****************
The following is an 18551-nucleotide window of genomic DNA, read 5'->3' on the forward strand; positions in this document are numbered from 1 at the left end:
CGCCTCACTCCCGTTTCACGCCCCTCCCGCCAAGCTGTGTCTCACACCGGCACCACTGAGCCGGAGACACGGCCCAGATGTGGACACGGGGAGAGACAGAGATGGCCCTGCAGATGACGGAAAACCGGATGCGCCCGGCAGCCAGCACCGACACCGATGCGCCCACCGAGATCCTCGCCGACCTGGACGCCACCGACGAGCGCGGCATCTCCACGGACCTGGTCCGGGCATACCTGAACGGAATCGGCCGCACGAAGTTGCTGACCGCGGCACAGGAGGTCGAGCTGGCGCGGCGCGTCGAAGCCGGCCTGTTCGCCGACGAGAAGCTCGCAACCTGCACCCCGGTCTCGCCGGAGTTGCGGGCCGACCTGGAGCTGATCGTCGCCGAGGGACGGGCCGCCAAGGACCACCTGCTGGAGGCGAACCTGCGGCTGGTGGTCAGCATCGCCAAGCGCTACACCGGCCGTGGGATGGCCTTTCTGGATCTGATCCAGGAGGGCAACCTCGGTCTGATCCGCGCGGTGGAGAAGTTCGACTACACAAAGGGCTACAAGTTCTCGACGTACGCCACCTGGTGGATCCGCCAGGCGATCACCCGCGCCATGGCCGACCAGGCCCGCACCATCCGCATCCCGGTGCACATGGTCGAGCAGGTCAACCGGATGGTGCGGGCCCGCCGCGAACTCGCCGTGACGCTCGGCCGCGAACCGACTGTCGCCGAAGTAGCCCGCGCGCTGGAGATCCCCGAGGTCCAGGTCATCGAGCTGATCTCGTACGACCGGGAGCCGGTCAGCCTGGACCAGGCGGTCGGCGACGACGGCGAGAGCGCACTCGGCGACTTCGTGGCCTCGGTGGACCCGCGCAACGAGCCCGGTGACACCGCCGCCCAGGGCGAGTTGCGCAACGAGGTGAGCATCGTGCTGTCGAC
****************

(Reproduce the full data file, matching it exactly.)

The following is an 18551-nucleotide window of genomic DNA, read 5'->3' on the forward strand; positions in this document are numbered from 1 at the left end:
CGCCTCACTCCCGTTTCACGCCCCTCCCGCCAAGCTGTGTCTCACACCGGCACCACTGAGCCGGAGACACGGCCCAGATGTGGACACGGGGAGAGACAGAGATGGCCCTGCAGATGACGGAAAACCGGATGCGCCCGGCAGCCAGCACCGACACCGATGCGCCCACCGAGATCCTCGCCGACCTGGACGCCACCGACGAGCGCGGCATCTCCACGGACCTGGTCCGGGCATACCTGAACGGAATCGGCCGCACGAAGTTGCTGACCGCGGCACAGGAGGTCGAGCTGGCGCGGCGCGTCGAAGCCGGCCTGTTCGCCGACGAGAAGCTCGCAACCTGCACCCCGGTCTCGCCGGAGTTGCGGGCCGACCTGGAGCTGATCGTCGCCGAGGGACGGGCCGCCAAGGACCACCTGCTGGAGGCGAACCTGCGGCTGGTGGTCAGCATCGCCAAGCGCTACACCGGCCGTGGGATGGCCTTTCTGGATCTGATCCAGGAGGGCAACCTCGGTCTGATCCGCGCGGTGGAGAAGTTCGACTACACAAAGGGCTACAAGTTCTCGACGTACGCCACCTGGTGGATCCGCCAGGCGATCACCCGCGCCATGGCCGACCAGGCCCGCACCATCCGCATCCCGGTGCACATGGTCGAGCAGGTCAACCGGATGGTGCGGGCCCGCCGCGAACTCGCCGTGACGCTCGGCCGCGAACCGACTGTCGCCGAAGTAGCCCGCGCGCTGGAGATCCCCGAGGTCCAGGTCATCGAGCTGATCTCGTACGACCGGGAGCCGGTCAGCCTGGACCAGGCGGTCGGCGACGACGGCGAGAGCGCACTCGGCGACTTCGTGGCCTCGGTGGACCCGCGCAACGAGCCCGGTGACACCGCCGCCCAGGGCGAGTTGCGCAACGAGGTGAGCATCGTGCTGTCGAC